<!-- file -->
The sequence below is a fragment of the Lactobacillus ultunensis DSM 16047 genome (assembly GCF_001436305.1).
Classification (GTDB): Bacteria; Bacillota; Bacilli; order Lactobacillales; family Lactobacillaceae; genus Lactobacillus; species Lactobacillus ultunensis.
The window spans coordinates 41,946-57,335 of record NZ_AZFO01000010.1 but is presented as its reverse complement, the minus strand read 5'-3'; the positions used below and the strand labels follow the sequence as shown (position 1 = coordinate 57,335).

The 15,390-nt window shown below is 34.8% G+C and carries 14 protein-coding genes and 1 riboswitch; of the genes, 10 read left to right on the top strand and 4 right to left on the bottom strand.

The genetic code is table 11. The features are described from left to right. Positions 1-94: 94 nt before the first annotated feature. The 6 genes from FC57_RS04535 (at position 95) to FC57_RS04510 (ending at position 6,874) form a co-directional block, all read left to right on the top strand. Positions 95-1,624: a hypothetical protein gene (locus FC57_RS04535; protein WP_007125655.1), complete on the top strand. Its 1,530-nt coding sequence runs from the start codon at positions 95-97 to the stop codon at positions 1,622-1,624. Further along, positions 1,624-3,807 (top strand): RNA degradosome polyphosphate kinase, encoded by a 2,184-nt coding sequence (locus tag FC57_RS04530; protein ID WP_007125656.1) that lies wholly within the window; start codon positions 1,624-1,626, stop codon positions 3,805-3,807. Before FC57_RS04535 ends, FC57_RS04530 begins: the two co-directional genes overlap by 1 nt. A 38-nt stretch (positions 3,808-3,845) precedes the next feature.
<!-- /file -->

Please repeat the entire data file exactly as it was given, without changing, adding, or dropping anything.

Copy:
The sequence below is a fragment of the Lactobacillus ultunensis DSM 16047 genome (assembly GCF_001436305.1).
Classification (GTDB): Bacteria; Bacillota; Bacilli; order Lactobacillales; family Lactobacillaceae; genus Lactobacillus; species Lactobacillus ultunensis.
The window spans coordinates 41,946-57,335 of record NZ_AZFO01000010.1 but is presented as its reverse complement, the minus strand read 5'-3'; the positions used below and the strand labels follow the sequence as shown (position 1 = coordinate 57,335).

The 15,390-nt window shown below is 34.8% G+C and carries 14 protein-coding genes and 1 riboswitch; of the genes, 10 read left to right on the top strand and 4 right to left on the bottom strand.

The genetic code is table 11. The features are described from left to right. Positions 1-94: 94 nt before the first annotated feature. The 6 genes from FC57_RS04535 (at position 95) to FC57_RS04510 (ending at position 6,874) form a co-directional block, all read left to right on the top strand. Positions 95-1,624: a hypothetical protein gene (locus FC57_RS04535; protein WP_007125655.1), complete on the top strand. Its 1,530-nt coding sequence runs from the start codon at positions 95-97 to the stop codon at positions 1,622-1,624. Further along, positions 1,624-3,807 (top strand): RNA degradosome polyphosphate kinase, encoded by a 2,184-nt coding sequence (locus tag FC57_RS04530; protein ID WP_007125656.1) that lies wholly within the window; start codon positions 1,624-1,626, stop codon positions 3,805-3,807. Before FC57_RS04535 ends, FC57_RS04530 begins: the two co-directional genes overlap by 1 nt. A 38-nt stretch (positions 3,808-3,845) precedes the next feature.